A good friend of mine recently asked me an interesting question. Knowing that my novel Sacred Band is about a team of queer superheroes, he was wondering if there was anything in the book “for him.”
To be brutally honest, I wasn’t entirely sure how to answer that.
I mean, on one hand, it’s a story about superheroes solving a problem no one else wants to and fighting bad guys along the way. I’m biased enough to think it’s an interesting story, with good characters, and a likeable enough plot that anyone who does like supers could pick it up and enjoy it.
But on the other hand? It’s a queer story, about queer characters, and it doesn’t hesitate to be or balk at being exactly that, without apologies. Characters experience attractions that are same-sex, folks discuss the ways in which identity and orientation impact their experience, and we see some of the problems that face a small team of queer supers determined to be heroes in a world that claims to protect everyone but often leaves “those types” out in the cold.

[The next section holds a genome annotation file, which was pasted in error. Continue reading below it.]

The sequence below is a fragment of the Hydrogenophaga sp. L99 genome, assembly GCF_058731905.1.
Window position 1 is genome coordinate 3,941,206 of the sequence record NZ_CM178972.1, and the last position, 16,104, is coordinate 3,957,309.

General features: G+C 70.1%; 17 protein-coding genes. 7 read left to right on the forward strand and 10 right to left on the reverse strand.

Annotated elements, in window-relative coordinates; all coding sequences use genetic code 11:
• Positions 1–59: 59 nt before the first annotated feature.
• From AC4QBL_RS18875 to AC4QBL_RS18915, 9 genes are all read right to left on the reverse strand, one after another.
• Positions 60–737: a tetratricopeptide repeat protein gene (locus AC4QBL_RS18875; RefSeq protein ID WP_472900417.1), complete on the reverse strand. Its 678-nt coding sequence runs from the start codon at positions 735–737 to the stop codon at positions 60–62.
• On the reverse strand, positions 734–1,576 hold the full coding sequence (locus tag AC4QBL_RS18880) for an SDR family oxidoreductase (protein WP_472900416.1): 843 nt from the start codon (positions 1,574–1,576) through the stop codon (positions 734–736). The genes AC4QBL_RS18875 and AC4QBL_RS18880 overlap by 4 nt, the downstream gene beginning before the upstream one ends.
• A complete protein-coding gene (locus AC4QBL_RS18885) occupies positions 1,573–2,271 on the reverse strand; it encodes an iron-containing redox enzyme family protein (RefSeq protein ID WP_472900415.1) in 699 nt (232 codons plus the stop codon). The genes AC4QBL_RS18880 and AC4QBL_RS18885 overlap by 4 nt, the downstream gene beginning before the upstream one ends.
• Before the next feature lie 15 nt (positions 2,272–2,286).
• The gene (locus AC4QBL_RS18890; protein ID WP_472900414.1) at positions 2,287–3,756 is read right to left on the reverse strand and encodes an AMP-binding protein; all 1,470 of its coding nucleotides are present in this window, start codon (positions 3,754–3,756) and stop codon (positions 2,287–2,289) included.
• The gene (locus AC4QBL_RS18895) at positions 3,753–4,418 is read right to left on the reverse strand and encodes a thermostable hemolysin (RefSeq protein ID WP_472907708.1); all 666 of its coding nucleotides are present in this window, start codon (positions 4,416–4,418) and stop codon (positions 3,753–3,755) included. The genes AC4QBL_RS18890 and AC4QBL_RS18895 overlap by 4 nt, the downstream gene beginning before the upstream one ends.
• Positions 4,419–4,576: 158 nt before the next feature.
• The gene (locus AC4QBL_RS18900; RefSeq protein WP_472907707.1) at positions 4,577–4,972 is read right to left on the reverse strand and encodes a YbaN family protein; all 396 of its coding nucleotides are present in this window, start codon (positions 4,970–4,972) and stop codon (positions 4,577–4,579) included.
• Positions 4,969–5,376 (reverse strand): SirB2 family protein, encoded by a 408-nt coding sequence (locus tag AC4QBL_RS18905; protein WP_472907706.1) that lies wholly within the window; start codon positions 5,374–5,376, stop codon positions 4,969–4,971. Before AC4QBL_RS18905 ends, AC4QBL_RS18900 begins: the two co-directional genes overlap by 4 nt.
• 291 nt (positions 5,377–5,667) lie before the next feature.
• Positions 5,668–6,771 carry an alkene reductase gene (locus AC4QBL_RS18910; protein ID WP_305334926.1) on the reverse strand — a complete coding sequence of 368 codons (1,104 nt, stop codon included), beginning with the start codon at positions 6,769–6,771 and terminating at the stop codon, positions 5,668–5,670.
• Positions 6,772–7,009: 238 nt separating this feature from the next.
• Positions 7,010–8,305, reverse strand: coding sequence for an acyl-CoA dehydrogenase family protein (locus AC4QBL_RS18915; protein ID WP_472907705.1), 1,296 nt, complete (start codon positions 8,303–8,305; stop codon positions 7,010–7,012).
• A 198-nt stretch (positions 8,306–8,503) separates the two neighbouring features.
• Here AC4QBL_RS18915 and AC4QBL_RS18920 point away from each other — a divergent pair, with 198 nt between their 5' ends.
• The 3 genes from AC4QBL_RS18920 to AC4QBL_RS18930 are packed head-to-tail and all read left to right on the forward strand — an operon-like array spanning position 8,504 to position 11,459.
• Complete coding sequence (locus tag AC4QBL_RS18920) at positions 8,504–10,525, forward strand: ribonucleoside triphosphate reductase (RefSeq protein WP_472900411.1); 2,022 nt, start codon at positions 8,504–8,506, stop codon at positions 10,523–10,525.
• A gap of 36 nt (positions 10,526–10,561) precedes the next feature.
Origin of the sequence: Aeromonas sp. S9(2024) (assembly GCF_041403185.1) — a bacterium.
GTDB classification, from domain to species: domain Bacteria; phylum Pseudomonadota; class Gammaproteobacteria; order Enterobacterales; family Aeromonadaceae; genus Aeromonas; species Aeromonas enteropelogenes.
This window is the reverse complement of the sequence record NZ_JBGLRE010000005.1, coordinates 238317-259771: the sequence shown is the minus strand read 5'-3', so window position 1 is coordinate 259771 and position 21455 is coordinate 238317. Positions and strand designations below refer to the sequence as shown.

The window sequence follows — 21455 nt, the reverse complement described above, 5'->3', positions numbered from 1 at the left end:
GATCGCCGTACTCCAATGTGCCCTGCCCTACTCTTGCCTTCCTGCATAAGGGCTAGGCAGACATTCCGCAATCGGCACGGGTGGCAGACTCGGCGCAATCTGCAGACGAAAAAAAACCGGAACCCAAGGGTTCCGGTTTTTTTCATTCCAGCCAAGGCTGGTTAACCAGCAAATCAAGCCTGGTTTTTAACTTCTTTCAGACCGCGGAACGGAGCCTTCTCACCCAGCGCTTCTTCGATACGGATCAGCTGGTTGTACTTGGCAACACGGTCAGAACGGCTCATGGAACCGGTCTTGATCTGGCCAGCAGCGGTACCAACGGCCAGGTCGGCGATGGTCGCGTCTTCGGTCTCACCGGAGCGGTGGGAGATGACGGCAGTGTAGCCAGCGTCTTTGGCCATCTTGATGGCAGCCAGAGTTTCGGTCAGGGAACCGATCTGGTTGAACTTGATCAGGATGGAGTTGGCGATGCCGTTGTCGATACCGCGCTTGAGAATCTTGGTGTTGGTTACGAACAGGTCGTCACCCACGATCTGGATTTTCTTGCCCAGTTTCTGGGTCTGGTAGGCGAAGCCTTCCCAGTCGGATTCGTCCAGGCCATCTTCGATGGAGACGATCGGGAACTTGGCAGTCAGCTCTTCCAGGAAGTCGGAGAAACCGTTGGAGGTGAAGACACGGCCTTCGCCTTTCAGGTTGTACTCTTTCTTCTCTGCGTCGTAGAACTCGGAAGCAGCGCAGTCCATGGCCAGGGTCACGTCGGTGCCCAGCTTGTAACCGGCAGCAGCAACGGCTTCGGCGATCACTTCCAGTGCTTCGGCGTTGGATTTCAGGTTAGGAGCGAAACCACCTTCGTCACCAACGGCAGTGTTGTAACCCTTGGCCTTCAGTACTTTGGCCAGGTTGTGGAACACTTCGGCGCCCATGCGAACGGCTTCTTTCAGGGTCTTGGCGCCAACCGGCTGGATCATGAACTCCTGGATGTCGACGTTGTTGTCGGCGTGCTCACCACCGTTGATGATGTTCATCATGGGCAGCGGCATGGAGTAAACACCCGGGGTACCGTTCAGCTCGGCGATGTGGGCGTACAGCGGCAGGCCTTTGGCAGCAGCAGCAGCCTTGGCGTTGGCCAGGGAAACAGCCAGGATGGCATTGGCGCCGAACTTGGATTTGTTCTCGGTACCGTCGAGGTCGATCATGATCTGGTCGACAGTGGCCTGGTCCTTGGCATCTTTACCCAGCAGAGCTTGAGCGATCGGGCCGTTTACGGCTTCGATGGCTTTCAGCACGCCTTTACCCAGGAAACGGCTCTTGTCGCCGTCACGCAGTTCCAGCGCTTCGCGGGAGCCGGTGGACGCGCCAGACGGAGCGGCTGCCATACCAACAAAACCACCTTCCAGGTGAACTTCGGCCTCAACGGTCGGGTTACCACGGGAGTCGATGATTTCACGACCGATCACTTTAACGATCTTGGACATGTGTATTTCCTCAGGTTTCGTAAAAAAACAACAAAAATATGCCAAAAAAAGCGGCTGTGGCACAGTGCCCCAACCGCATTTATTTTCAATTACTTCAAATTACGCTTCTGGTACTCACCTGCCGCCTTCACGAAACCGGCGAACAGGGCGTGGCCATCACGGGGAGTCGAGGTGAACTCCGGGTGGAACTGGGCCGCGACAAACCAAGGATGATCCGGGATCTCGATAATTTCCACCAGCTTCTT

Thinking about it, there are certainly straight characters in the story, but none of them are major characters. Does that limit the reach of my story? Does it reduce the “accessibility” of my novel? It’s a distinct possibility.
But the way I see it is this: I’ve been reading fiction involving straight, cisgendered males for nigh on three decades now. And I’ve loved those stories, even though their growing-up stories were not mine, their stories of self-discovery were not mine, and their stories of love, romance, and relationships were not mine.
Maybe it’s naive to think that if I’m able to connect with stories that never reflected me in their pages, my story can connect with readers who do not find themselves in its pages.